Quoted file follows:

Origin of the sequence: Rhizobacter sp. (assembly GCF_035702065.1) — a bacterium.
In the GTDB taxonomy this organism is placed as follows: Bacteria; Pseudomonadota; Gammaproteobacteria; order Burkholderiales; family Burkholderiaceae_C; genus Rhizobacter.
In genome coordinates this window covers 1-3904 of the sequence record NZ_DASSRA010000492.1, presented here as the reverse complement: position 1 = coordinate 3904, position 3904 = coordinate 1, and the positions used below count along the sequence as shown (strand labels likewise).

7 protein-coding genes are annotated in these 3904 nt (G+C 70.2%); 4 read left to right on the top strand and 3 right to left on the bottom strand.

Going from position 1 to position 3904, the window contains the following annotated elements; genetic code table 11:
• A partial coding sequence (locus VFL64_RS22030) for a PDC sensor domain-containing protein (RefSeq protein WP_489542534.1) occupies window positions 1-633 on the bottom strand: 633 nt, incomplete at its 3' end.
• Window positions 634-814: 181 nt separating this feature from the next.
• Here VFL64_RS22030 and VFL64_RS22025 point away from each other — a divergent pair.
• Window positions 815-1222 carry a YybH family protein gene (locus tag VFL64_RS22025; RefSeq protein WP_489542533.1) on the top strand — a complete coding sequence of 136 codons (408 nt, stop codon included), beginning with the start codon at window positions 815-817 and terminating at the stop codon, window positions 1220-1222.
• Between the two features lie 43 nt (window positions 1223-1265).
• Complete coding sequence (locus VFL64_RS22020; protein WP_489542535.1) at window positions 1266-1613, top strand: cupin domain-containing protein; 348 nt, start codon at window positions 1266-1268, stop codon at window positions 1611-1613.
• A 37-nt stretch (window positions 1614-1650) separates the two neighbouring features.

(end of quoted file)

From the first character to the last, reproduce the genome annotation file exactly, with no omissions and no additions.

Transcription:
Origin of the sequence: Rhizobacter sp. (assembly GCF_035702065.1) — a bacterium.
In the GTDB taxonomy this organism is placed as follows: Bacteria; Pseudomonadota; Gammaproteobacteria; order Burkholderiales; family Burkholderiaceae_C; genus Rhizobacter.
In genome coordinates this window covers 1-3904 of the sequence record NZ_DASSRA010000492.1, presented here as the reverse complement: position 1 = coordinate 3904, position 3904 = coordinate 1, and the positions used below count along the sequence as shown (strand labels likewise).

7 protein-coding genes are annotated in these 3904 nt (G+C 70.2%); 4 read left to right on the top strand and 3 right to left on the bottom strand.

Going from position 1 to position 3904, the window contains the following annotated elements; genetic code table 11:
• A partial coding sequence (locus VFL64_RS22030) for a PDC sensor domain-containing protein (RefSeq protein WP_489542534.1) occupies window positions 1-633 on the bottom strand: 633 nt, incomplete at its 3' end.
• Window positions 634-814: 181 nt separating this feature from the next.
• Here VFL64_RS22030 and VFL64_RS22025 point away from each other — a divergent pair.
• Window positions 815-1222 carry a YybH family protein gene (locus tag VFL64_RS22025; RefSeq protein WP_489542533.1) on the top strand — a complete coding sequence of 136 codons (408 nt, stop codon included), beginning with the start codon at window positions 815-817 and terminating at the stop codon, window positions 1220-1222.
• Between the two features lie 43 nt (window positions 1223-1265).
• Complete coding sequence (locus VFL64_RS22020; protein WP_489542535.1) at window positions 1266-1613, top strand: cupin domain-containing protein; 348 nt, start codon at window positions 1266-1268, stop codon at window positions 1611-1613.
• A 37-nt stretch (window positions 1614-1650) separates the two neighbouring features.